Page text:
# Segmented Sieve of Eratosthenes?

It's easy enough to make a simple sieve:

``````for (int i=2; i<=N; i++){
if (sieve[i]==0){
cout << i << " is prime" << endl;
for (int j = i; j<=N; j+=i){
sieve[j]=1;
}
}
cout << i << " has " << sieve[i] << " distinct prime factors\n";
}
``````

But what about when N is very large and I can't hold that kind of array in memory? I've looked up segmented sieve approaches and they seem to involve finding primes up until sqrt(N) but I don't understand how it works. What if N is very large (say 10^18)?

• You mentioned in your answer to larsmans that you are really interested in finding the number of prime factors for large N. In that case, and assuming N < 10^18, you're much better off to factor N than to sieve all the numbers up to N. Apr 20 '12 at 16:20
• For each k up to N, not just N Apr 20 '12 at 16:24

The basic idea of a segmented sieve is to choose the sieving primes less than the square root of n, choose a reasonably large segment size that nevertheless fits in memory, and then sieve each of the segments in turn, starting with the smallest. At the first segment, the smallest multiple of each sieving prime that is within the segment is calculated, then multiples of the sieving prime are marked as composite in the normal way; when all the sieving primes have been used, the remaining unmarked numbers in the segment are prime. Then, for the next segment, for each sieving prime you already know the first multiple in the current segment (it was the multiple that ended the sieving for that prime in the prior segment), so you sieve on each sieving prime, and so on until you are finished.

The size of n doesn't matter, except that a larger n will take longer to sieve than a smaller n; the size that matters is the size of the segment, which should be as large as convenient (say, the size of the primary memory cache on the machine).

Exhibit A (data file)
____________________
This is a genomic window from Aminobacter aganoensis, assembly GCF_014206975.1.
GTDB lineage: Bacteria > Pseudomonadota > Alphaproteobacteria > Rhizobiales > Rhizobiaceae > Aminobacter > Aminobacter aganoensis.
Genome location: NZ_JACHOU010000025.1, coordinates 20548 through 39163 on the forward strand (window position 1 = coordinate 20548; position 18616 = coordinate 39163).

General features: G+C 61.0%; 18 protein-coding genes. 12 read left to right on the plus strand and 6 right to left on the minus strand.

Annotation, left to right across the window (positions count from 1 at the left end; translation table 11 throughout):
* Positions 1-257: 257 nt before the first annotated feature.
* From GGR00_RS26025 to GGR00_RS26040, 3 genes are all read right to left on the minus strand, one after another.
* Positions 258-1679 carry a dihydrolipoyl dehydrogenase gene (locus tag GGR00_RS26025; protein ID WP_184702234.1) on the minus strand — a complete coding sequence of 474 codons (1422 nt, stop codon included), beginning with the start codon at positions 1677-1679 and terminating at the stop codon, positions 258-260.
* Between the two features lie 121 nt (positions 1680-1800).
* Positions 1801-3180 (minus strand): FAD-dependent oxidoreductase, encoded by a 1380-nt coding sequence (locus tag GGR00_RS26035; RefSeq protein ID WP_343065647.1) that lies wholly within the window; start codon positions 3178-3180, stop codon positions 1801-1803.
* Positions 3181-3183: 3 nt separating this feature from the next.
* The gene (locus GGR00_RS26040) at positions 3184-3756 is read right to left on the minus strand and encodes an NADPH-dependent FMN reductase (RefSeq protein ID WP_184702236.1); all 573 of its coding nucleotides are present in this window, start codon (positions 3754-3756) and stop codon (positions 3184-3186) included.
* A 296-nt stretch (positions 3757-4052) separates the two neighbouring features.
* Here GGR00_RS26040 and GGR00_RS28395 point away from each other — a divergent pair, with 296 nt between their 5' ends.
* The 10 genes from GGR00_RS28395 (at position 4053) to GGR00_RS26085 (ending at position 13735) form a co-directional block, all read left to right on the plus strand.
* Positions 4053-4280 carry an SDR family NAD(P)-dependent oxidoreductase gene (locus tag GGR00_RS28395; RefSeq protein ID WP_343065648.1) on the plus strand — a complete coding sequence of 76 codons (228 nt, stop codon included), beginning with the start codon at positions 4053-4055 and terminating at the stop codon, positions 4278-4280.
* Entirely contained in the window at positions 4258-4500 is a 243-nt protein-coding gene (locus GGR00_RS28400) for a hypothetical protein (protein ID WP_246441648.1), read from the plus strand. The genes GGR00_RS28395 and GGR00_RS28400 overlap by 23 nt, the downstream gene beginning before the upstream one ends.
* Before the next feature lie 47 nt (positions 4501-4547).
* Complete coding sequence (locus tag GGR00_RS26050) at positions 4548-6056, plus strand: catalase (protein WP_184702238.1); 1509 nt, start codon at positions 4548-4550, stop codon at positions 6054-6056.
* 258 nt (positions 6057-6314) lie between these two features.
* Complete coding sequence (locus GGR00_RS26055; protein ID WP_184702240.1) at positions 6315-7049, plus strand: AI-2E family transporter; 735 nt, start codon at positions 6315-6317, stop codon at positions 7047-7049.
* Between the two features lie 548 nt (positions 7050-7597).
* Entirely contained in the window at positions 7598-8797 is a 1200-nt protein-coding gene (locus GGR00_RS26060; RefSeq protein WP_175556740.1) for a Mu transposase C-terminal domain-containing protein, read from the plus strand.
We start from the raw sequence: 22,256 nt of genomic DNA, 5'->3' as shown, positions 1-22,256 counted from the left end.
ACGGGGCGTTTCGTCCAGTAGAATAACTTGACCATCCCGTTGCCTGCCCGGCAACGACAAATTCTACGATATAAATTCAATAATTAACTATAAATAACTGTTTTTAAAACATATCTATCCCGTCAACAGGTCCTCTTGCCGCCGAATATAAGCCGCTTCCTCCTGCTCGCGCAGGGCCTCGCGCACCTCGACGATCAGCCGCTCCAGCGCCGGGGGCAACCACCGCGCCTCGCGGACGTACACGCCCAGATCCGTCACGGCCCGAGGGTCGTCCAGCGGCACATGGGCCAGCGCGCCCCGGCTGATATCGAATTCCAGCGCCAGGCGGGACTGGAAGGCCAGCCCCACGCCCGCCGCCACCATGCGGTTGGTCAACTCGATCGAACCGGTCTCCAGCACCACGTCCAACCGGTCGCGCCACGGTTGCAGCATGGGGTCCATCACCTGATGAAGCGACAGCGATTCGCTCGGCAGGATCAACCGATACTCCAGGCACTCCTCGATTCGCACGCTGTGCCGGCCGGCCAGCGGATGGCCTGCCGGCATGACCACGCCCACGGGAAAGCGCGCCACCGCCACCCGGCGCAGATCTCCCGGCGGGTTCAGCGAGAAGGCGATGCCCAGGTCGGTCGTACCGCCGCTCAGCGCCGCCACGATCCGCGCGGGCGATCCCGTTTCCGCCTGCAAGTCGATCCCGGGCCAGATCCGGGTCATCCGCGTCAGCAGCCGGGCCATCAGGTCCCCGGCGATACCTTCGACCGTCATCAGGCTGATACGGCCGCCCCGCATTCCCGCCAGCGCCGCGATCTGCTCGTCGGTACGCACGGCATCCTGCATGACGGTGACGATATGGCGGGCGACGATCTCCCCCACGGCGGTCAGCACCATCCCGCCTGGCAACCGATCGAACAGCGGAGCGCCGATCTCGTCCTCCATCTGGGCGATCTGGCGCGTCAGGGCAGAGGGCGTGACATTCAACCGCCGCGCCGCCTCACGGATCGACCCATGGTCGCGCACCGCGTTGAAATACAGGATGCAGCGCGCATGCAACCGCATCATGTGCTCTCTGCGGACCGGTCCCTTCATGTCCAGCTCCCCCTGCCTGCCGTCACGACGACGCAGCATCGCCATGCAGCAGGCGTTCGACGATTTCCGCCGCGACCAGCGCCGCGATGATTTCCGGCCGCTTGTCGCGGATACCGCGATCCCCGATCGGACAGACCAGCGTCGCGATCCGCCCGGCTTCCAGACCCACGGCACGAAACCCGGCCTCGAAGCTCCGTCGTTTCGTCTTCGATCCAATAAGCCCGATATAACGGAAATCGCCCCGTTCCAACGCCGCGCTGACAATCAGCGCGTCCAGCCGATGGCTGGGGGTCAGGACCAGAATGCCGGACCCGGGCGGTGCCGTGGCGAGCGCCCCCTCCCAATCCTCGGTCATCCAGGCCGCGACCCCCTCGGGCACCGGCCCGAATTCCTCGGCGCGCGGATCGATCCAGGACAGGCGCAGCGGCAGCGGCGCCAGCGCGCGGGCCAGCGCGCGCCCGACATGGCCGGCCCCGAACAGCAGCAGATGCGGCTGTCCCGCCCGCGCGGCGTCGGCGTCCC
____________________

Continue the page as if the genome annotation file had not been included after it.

You can see a simple implementation of a segmented sieve here. Note that a segmented sieve will be very much faster than O'Neill's priority-queue sieve mentioned in another answer; if you're interested, there's an implementation here.

EDIT: I wrote this for a different purpose, but I'll show it here because it might be useful:

Though the Sieve of Eratosthenes is very fast, it requires O(n) space. That can be reduced to O(sqrt(n)) for the sieving primes plus O(1) for the bitarray by performing the sieving in successive segments. At the first segment, the smallest multiple of each sieving prime that is within the segment is calculated, then multiples of the sieving prime are marked composite in the normal way; when all the sieving primes have been used, the remaining unmarked numbers in the segment are prime. Then, for the next segment, the smallest multiple of each sieving prime is the multiple that ended the sieving in the prior segment, and so the sieving continues until finished.